Southern Gothic, huh? Haunted mansions, prejudiced folk and proper manners. Well it's all that alright. And makes a damn good debut, I'll tell you asSouthern Gothic, huh? Haunted mansions, prejudiced folk and proper manners. Well it's all that alright. And makes a damn good debut, I'll tell you as much. It's being sold as the next Twilight and as of now it does too deliver on that front, although time will eventually show if it is indeed so. The prognosis is favorable with plenty of rave reviews, not as rave as the Edward-Jacob-fans, but still, rave enough to make me wary. I was a little suspicious of the buzz, not wanting to waste time on yet another over-hyped ya read. The plan was to hold of with acquiring and reading until one of my trusted sources over here on Goodreads reads and reviews it first. Well, clearly, that did not happen.
I guess advertising really works. They got to me after all. Not that I'm holding a grudge, I do not regret reading the book. But I do not love it, as I was promised I would. Even though for a moment there, as I just started getting into the story, I felt the tingly loving sensation*. The main causes for it were the strong mystery angle, and all the withheld information. I was intrigued, I was curious, I was excited. Up to a point. When you drag out one straight suspense story for over 600 pages without throwing in any twists, it will get old fast, long before the 600 page mark. Slowly releasing chunks of information, doesn't work either. When shit hits the fan, it should be hot, steaming, and juicy, otherwise the whole effect is lost. Dried out, crunchy dung is unspectacular, does not stain, and no longer has any impact.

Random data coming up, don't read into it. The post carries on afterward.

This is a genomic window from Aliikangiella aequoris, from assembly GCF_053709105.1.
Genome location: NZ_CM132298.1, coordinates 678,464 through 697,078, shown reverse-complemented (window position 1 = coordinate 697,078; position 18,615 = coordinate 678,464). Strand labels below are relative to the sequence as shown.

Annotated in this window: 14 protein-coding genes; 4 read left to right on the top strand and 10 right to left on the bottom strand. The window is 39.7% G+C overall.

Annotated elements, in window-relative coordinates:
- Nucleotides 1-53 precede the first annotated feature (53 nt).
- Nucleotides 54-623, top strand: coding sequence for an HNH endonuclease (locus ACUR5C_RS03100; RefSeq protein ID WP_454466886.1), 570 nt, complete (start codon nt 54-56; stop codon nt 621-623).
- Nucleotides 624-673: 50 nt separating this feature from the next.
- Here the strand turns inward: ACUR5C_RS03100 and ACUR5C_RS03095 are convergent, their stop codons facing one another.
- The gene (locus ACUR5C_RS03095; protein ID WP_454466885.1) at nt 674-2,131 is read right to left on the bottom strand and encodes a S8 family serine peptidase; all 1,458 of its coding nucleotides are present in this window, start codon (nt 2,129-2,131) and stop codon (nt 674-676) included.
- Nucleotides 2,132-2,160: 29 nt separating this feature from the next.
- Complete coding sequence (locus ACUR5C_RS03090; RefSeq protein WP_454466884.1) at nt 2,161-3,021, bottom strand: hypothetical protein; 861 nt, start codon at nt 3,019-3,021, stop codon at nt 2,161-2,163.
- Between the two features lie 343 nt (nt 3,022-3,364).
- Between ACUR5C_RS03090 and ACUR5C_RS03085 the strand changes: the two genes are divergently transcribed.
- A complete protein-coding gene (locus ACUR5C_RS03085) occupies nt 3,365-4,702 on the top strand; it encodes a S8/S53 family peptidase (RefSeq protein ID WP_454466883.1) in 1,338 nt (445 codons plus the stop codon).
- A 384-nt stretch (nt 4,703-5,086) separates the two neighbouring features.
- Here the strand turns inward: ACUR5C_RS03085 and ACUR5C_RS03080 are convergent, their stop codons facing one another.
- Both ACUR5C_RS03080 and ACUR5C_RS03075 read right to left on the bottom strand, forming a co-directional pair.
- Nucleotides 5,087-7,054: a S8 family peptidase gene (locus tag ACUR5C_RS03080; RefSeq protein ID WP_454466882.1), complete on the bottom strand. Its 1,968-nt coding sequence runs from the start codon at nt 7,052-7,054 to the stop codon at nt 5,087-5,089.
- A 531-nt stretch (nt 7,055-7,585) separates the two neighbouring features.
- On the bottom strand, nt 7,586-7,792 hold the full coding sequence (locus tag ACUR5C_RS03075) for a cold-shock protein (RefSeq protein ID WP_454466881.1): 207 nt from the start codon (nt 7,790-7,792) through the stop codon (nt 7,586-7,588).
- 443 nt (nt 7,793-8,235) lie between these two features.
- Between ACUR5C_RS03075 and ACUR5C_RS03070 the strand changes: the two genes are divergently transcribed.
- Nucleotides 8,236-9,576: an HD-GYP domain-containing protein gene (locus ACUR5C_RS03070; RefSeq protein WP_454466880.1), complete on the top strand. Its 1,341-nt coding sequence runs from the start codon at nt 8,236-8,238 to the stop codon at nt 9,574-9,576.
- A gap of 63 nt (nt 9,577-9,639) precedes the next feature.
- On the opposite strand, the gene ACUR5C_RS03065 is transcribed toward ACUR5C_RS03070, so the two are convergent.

In summary, the suspense went to pooper, so to speak. Fortunately, there's the love angle, for the romantics. The numerous references to renown literary works, for bibliophiles. Few jokes and quirky characters, for those like to laugh with/at people**. And all that is smarty stuffed into chapters, each ending on a clever note, so that every time you make a reading break, you're left thinking "Ooh, witty!"
Not that I oppose such strategy. It's slightly manipulative, but not a great offence. If only there was as much thought put into plot as into this chapter styling, I would be ecstatic. With young-adult-lit, typically it's all tension, pacing, tension, pacing... But even if I agree to disregard this dear to me ya-rule, even if I forget the unexciting middle, even then in my humble opinion, any 600 long build-up deserves a solid KABOOM. And I was given: only a tiny one, no resolution, and a possibility of sequel***. So yeah, I'm not ecstatic. But then I was never really ecstatic Twilight either (only a tiny little), so what do I know?
_______________________________________________ *Yet that died out.
**I myself am amused when an old lady whacks her sisters dog solid mistaking him for a wharf rat. And so I could have used more of that goodness, just saying.
***Which I could do without, but I might be tempted to read, dammit. Somebody stop me....more
This, Triptych, is as close to man-fiction as a book written by a woman can get. But gosh, was it good?!!
I cried, I laughed, I gasped in surprise counThis, Triptych, is as close to man-fiction as a book written by a woman can get. But gosh, was it good?!!
I cried, I laughed, I gasped in surprise countless times. The story was totally engrossing. Karin Slaughter definitely knows what she's doing. But don't read it if graphic violence makes you cringe. Don't read it if you want to believe all inmates are the scum of the earth. Don't read it if you have manly bits and are particularly sensitive, I can't guarantee there won't be trauma. And if you do decide to read it, and you did read plenty of K. Slaughter already, know this: the first half of the book rocks! But after a major twist and revelation (you'll know when you come to it) our dear writer falls back onto her old patterns. Not that it makes a bad book. Quite the contrary. But the first half led me into thinking that this would be The Crime Masterpiece. Triptych being merely a damn good thriller? That's just unbearable, but that's what it was. Evil book! Evil Karin Slaughter, how dare she teasing me like that.